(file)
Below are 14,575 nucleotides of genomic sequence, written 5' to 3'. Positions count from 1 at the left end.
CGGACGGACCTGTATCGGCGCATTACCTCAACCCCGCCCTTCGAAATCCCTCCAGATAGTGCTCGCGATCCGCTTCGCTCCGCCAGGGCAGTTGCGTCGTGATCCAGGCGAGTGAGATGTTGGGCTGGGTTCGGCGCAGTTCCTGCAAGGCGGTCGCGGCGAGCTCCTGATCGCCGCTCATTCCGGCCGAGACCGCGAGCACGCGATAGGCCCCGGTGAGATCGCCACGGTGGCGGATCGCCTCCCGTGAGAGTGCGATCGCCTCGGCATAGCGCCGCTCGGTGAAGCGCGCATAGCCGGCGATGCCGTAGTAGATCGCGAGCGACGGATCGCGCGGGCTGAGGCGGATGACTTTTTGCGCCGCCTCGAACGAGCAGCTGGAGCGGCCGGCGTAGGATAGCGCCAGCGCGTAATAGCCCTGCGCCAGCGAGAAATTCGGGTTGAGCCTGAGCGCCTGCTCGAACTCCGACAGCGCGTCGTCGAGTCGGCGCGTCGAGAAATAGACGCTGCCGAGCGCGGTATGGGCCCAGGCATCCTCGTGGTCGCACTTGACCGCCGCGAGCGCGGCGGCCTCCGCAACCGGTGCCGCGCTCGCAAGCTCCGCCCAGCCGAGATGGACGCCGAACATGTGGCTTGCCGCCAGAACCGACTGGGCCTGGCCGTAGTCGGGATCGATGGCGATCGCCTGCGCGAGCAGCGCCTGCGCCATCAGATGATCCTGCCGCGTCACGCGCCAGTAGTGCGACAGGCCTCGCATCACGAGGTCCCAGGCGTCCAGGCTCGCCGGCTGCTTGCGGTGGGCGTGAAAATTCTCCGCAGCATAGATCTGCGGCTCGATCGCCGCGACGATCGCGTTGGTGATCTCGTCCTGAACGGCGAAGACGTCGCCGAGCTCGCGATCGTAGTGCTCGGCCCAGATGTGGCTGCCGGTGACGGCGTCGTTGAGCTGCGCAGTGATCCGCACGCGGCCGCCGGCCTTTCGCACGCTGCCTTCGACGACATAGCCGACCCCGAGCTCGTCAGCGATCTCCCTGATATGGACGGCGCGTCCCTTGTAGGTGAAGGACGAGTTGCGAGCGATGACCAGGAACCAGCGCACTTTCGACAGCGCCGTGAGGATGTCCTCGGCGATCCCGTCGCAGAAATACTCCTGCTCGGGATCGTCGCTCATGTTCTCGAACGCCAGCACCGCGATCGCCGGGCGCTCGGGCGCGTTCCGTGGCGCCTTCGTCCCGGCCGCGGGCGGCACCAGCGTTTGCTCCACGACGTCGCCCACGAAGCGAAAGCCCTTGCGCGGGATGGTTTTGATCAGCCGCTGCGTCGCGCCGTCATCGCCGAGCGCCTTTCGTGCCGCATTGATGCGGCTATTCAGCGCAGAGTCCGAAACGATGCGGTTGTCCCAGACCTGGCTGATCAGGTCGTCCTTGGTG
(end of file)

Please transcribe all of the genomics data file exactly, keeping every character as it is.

Below are 14,575 nucleotides of genomic sequence, written 5' to 3'. Positions count from 1 at the left end.
CGGACGGACCTGTATCGGCGCATTACCTCAACCCCGCCCTTCGAAATCCCTCCAGATAGTGCTCGCGATCCGCTTCGCTCCGCCAGGGCAGTTGCGTCGTGATCCAGGCGAGTGAGATGTTGGGCTGGGTTCGGCGCAGTTCCTGCAAGGCGGTCGCGGCGAGCTCCTGATCGCCGCTCATTCCGGCCGAGACCGCGAGCACGCGATAGGCCCCGGTGAGATCGCCACGGTGGCGGATCGCCTCCCGTGAGAGTGCGATCGCCTCGGCATAGCGCCGCTCGGTGAAGCGCGCATAGCCGGCGATGCCGTAGTAGATCGCGAGCGACGGATCGCGCGGGCTGAGGCGGATGACTTTTTGCGCCGCCTCGAACGAGCAGCTGGAGCGGCCGGCGTAGGATAGCGCCAGCGCGTAATAGCCCTGCGCCAGCGAGAAATTCGGGTTGAGCCTGAGCGCCTGCTCGAACTCCGACAGCGCGTCGTCGAGTCGGCGCGTCGAGAAATAGACGCTGCCGAGCGCGGTATGGGCCCAGGCATCCTCGTGGTCGCACTTGACCGCCGCGAGCGCGGCGGCCTCCGCAACCGGTGCCGCGCTCGCAAGCTCCGCCCAGCCGAGATGGACGCCGAACATGTGGCTTGCCGCCAGAACCGACTGGGCCTGGCCGTAGTCGGGATCGATGGCGATCGCCTGCGCGAGCAGCGCCTGCGCCATCAGATGATCCTGCCGCGTCACGCGCCAGTAGTGCGACAGGCCTCGCATCACGAGGTCCCAGGCGTCCAGGCTCGCCGGCTGCTTGCGGTGGGCGTGAAAATTCTCCGCAGCATAGATCTGCGGCTCGATCGCCGCGACGATCGCGTTGGTGATCTCGTCCTGAACGGCGAAGACGTCGCCGAGCTCGCGATCGTAGTGCTCGGCCCAGATGTGGCTGCCGGTGACGGCGTCGTTGAGCTGCGCAGTGATCCGCACGCGGCCGCCGGCCTTTCGCACGCTGCCTTCGACGACATAGCCGACCCCGAGCTCGTCAGCGATCTCCCTGATATGGACGGCGCGTCCCTTGTAGGTGAAGGACGAGTTGCGAGCGATGACCAGGAACCAGCGCACTTTCGACAGCGCCGTGAGGATGTCCTCGGCGATCCCGTCGCAGAAATACTCCTGCTCGGGATCGTCGCTCATGTTCTCGAACGCCAGCACCGCGATCGCCGGGCGCTCGGGCGCGTTCCGTGGCGCCTTCGTCCCGGCCGCGGGCGGCACCAGCGTTTGCTCCACGACGTCGCCCACGAAGCGAAAGCCCTTGCGCGGGATGGTTTTGATCAGCCGCTGCGTCGCGCCGTCATCGCCGAGCGCCTTTCGTGCCGCATTGATGCGGCTATTCAGCGCAGAGTCCGAAACGATGCGGTTGTCCCAGACCTGGCTGATCAGGTCGTCCTTGGTG